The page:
You see, while in parts of the world war is destroying lives by the thousands every single day, and there is in fact true hunger in many countries, for those lucky enough to live in developed nations chances are they will be facing different challenges.
GSR Interviews Chris Martenson (pinecarr)
GoldSeek Radio’s Chris Waltzek talks to Chris Martenson of Peak Prosperity.
President Ernest Bai Koroma of Sierra Leone announced on Friday that the country was lifting the travel restrictions that it had imposed in an effort to contain the virus. “Victory is in sight,” Mr. Koroma said.
Dr. Aylward cautioned that “the things that have been driving the reduction so far will not get us to zero,” and that health authorities do not yet have the spread of the disease completely under control.
The stronger dollar, bolstered by robust economic growth, gives U.S. investors more reasons to keep their cash close to home. It eases worries about inflation and gives central bank officials more leeway on when to raise rates. But it also puts pressure on U.S. companies that get a high portion of their business from overseas.
Bad information is the cause, according to Hoxby and Turner’s research, which was recently published in a National Bureau of Economic Research working paper. And that’s a problem that’s entirely fixable. Students are misinformed about cost: They experience sticker shock at schools that appear to charge $50,000 or more a year for tuition, and they don’t realize that the net price they would actually pay with financial aid is much lower, often below $10,000.
But U.S. officials say that over the past few months, ties between Washington and Riyadh have warmed again, bolstered by an Obama visit to the Saudi capital last March and, more importantly, by both countries’ overriding focus on blunting the rise of the Islamic State, also known as ISIL or ISIS.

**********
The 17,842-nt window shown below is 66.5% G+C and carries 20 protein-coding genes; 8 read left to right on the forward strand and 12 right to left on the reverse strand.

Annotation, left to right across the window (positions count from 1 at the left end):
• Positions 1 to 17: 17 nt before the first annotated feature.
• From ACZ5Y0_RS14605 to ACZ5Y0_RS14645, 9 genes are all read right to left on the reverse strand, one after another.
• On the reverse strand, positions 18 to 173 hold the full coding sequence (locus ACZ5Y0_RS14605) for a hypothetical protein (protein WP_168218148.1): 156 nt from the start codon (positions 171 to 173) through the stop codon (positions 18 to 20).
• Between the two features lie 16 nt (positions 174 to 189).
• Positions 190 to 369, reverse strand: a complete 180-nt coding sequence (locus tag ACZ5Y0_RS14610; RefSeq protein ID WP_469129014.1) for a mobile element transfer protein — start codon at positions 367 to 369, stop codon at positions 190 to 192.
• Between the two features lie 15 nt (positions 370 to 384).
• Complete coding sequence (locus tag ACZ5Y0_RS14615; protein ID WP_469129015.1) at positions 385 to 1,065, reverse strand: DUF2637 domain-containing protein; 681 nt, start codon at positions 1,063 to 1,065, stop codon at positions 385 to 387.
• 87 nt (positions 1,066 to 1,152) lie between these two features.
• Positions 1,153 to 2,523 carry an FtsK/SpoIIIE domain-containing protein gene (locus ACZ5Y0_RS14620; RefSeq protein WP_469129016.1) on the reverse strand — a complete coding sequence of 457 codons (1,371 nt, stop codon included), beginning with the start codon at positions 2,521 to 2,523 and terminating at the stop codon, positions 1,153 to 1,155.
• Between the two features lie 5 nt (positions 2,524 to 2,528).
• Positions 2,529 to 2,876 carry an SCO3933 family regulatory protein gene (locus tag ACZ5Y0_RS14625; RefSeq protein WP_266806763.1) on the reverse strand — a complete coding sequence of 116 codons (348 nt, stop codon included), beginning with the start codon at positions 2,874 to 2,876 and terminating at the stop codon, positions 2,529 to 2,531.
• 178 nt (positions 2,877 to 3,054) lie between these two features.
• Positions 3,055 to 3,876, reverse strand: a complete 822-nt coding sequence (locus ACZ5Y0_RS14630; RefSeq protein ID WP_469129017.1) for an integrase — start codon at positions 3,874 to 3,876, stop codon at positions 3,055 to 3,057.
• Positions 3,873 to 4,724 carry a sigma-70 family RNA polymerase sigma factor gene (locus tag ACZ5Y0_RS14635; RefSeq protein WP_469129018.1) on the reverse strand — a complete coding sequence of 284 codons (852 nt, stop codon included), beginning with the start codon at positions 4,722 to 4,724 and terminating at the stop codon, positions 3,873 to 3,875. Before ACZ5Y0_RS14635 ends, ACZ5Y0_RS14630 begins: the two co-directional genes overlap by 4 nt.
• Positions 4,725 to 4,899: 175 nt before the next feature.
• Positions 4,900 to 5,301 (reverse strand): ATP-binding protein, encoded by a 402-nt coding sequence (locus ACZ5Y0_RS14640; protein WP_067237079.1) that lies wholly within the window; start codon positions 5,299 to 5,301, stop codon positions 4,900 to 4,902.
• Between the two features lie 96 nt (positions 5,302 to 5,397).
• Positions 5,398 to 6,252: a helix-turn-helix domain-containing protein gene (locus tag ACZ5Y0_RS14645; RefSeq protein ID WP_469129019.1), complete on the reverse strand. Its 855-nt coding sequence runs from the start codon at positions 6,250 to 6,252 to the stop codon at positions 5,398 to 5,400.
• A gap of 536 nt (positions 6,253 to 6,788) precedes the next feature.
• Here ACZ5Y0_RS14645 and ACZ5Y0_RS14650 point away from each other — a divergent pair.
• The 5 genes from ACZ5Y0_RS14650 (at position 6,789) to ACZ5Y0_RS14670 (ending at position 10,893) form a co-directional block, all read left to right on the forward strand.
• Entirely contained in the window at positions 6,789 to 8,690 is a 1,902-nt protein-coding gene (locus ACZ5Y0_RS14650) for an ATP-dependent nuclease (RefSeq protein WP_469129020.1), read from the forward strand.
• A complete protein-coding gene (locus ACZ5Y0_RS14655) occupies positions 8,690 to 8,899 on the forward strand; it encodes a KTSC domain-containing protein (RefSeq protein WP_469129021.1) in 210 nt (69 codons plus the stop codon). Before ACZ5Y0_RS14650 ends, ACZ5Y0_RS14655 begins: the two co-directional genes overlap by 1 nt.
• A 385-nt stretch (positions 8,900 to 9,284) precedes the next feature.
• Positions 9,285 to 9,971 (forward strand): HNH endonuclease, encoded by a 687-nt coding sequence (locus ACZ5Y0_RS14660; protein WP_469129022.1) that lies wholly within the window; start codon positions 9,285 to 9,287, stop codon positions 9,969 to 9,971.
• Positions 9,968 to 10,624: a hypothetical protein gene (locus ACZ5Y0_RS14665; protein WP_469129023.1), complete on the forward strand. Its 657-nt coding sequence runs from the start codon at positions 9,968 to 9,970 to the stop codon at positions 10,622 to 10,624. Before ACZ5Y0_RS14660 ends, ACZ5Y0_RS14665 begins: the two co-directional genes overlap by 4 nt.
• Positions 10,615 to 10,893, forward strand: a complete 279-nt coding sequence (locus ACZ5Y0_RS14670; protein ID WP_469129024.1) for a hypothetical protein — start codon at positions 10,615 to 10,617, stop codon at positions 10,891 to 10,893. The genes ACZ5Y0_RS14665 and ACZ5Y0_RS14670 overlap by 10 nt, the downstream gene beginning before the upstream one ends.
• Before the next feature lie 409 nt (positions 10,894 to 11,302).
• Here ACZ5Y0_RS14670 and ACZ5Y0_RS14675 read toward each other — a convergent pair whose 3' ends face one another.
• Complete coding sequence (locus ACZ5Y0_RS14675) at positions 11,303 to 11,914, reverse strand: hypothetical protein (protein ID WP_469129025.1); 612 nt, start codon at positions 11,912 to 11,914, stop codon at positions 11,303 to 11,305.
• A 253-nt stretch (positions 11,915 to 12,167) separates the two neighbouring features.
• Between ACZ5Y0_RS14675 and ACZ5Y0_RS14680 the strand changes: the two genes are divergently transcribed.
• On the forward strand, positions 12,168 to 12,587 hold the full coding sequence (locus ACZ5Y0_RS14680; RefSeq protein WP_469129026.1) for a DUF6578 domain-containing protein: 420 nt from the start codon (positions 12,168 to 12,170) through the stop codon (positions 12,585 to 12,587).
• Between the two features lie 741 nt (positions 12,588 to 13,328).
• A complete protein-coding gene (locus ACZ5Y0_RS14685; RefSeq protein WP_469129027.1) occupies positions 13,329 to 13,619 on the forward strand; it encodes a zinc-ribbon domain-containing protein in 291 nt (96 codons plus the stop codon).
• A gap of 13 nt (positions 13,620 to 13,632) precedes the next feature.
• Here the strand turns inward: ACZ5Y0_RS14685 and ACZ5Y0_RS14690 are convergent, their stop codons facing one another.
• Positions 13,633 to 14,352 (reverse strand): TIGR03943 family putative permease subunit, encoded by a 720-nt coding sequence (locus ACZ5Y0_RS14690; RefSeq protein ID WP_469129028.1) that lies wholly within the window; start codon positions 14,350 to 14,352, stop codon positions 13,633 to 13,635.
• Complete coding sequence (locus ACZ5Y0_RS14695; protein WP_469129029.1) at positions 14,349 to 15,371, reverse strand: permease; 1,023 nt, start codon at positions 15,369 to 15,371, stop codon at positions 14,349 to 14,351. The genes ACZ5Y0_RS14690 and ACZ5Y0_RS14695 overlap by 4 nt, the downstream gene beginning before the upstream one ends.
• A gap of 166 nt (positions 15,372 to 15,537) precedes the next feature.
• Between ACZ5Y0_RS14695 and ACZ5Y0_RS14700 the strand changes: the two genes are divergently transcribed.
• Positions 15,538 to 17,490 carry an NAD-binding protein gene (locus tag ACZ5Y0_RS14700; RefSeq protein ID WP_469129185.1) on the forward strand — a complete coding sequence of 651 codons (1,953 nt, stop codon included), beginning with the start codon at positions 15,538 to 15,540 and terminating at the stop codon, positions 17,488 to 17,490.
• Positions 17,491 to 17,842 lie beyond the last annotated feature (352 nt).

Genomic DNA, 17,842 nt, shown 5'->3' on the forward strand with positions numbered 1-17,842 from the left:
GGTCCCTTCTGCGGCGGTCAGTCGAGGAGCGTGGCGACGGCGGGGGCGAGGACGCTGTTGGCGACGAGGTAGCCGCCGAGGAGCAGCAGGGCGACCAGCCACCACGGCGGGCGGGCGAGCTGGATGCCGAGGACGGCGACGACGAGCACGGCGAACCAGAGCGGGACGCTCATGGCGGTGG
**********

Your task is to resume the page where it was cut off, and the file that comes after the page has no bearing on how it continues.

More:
On Tuesday, Obama will stop in Riyadh again, this time on his way back from a trip to India, to pay his respects and firm up ties to the new king, Salman bin Abdulaziz.
He said that a “confluence of events” have led to the fall in oil’s price, not-as some have suggested-a Saudi plot to harm America’s revitalized energy industry.
“I can assure you that Saudi Arabia is not using the oil price right now to impact the fracking industry in the United States,” he said, adding that “there’s an oversupply and demand is not so high.”
West Texas Intermediate crude for March delivery fell 72 cents to end at $45.59 a barrel on the New York Mercantile Exchange, the lowest settlement since March 11, 2009. Futures fell 6.4 percent this week. The volume of all futures was about 13 percent above the 100-day average.
Brent crude for March settlement advanced 27 cents, or 0.6 percent, to $48.79 a barrel on the ICE Futures Europe exchange after climbing to $49.80. Volume was 2 percent above the 100-day average. Brent, used to price more than half the world’s oil, ended at a premium of $3.20 to WTI on the ICE, compared with $1.04 on Jan. 16.
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